Cook: This is all a tactic to get rid of Jimmy

England

England captain Alastair Cook is convinced India only laid a charge against fast bowler James Anderson in an attempt to rattle the paceman, or to get him ruled out of the Test series entirely.

England captain Alastair Cook is convinced India only laid a charge against fast bowler James Anderson in an attempt to rattle the paceman, or to get him ruled out of the Test series entirely.

India's team manager laid a misconduct charge against Anderson, alleging that the paceman shoved and verbally abused Ravi Jadeja on day two of the first Test at Trent Bridge. The ECB have since laid a counter-claim against Jadeja.

If Anderson is found guilty, sometime in the next two weeks, he could be banned for as many as four Tests, which would see him miss the last three Tests against India. Cook feels this is why the charges were brought.

When asked if he thought it all to be a ploy to get rid of England's best bowler, Cook said: "I think so, I think that's pretty much where it's come from. It's a probably a little bit of a tactic by India."

He added, referencing Arsenal football manager Arsene Wenger's tendency to deny all knowledge about controversies: "I'm going to sound a little bit like Arsene Wenger and I genuinely didn't see it.

"Normally you say that what happens on the field stays on the field, but this didn't happen on the field. It's such a strange situation and strange circumstances, especially when you're not allowed to talk about.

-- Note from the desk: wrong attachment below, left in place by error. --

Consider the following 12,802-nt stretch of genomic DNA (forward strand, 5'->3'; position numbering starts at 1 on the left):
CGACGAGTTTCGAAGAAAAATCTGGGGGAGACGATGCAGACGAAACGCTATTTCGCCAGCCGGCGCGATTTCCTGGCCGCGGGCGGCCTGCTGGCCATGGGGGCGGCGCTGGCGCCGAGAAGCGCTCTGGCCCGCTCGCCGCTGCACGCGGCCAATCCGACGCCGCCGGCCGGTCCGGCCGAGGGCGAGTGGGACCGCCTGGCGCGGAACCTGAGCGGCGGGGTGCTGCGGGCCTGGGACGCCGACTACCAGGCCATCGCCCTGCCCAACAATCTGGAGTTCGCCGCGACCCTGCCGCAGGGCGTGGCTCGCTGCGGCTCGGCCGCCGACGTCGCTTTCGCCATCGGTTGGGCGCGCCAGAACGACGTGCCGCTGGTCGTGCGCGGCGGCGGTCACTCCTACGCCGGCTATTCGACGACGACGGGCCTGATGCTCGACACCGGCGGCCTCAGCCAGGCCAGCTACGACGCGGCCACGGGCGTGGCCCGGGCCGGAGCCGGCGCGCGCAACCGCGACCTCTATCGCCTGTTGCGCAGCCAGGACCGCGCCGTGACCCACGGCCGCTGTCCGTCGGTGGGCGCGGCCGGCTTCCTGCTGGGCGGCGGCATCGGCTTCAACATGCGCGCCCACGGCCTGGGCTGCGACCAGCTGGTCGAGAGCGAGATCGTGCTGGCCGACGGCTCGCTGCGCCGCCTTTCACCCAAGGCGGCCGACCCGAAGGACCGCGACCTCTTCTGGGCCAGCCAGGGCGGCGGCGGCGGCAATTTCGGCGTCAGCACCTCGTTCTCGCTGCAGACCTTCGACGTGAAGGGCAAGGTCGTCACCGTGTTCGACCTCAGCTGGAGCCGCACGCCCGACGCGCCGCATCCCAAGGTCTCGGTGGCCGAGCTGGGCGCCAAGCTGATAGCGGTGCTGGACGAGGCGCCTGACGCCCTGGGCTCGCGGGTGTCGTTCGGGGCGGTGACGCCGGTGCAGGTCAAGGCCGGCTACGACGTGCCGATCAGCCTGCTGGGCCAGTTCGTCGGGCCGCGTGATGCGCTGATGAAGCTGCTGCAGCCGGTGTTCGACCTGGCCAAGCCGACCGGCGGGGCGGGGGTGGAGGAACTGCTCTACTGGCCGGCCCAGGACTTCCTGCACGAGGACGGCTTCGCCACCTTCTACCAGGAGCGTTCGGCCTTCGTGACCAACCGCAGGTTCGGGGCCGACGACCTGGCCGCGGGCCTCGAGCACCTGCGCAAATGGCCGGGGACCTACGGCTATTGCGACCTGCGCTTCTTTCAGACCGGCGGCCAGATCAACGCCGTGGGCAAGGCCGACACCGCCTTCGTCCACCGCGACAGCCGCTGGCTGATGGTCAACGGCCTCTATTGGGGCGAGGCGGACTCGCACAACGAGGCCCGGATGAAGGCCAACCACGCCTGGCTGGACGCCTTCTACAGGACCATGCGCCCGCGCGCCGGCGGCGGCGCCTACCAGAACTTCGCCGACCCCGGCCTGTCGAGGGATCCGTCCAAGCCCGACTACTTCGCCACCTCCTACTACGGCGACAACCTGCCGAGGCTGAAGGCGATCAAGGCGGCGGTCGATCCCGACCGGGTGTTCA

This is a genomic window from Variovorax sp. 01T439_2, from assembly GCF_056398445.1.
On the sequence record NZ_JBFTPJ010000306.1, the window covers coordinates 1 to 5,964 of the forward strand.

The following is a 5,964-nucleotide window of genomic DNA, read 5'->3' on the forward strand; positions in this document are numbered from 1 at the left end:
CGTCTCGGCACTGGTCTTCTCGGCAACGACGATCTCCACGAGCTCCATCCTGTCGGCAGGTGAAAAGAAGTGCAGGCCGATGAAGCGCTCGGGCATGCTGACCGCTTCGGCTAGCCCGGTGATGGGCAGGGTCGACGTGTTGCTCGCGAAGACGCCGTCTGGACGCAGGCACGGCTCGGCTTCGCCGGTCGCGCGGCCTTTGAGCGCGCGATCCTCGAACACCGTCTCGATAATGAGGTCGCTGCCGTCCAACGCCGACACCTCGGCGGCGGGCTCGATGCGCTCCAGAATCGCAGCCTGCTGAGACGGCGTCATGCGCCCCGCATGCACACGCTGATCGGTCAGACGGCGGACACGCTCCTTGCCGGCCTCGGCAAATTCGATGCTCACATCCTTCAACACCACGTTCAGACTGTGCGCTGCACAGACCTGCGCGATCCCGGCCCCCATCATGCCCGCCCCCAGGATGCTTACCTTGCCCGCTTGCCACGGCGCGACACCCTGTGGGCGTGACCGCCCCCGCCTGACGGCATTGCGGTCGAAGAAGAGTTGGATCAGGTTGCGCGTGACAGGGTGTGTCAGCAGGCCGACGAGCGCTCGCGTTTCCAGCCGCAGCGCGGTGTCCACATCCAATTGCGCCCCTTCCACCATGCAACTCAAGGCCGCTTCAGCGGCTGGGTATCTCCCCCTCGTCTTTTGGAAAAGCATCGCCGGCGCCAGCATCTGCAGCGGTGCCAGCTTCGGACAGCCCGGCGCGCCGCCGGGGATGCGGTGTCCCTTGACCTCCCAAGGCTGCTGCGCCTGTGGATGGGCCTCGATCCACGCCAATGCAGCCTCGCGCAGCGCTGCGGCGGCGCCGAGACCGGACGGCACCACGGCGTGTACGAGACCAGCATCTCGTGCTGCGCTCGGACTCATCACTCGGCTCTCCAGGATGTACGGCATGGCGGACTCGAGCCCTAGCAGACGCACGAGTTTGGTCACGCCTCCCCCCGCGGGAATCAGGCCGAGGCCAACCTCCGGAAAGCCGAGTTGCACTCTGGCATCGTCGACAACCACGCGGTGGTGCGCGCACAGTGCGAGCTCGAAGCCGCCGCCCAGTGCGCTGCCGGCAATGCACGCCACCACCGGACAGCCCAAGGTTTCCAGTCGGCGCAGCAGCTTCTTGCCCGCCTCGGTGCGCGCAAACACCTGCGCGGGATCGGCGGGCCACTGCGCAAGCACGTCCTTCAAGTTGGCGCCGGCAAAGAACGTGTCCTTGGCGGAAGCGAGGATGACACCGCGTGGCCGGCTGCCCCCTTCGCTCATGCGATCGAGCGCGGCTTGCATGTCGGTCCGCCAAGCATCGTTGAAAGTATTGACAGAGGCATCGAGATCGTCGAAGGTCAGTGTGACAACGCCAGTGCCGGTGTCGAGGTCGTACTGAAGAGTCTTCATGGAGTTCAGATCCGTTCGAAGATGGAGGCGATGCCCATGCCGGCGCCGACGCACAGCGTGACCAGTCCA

"There's been toing and throwing between Jimmy, (England coach) Peter Moores and the ECB and there has been a charge levelled back at Jadeja.

"We are surprised it's come to where it's come to but we can't let it be a distraction to the side. For Jimmy, all the lads will rally round him. He's a stalwart of our side.

"Hopefully we can get the ball swinging at some point during the game and Jimmy will want to let his cricket do the talking. If it does bring us tighter and even more close together, allow us to support each other more during the tough times, that would work well."

He added: "I like it when Jimmy is in that battle. When he's up for it, desperate to do well, people see a competitive guy and enjoy it. Sometimes you regret things in your career but I don't think this is one of those times."

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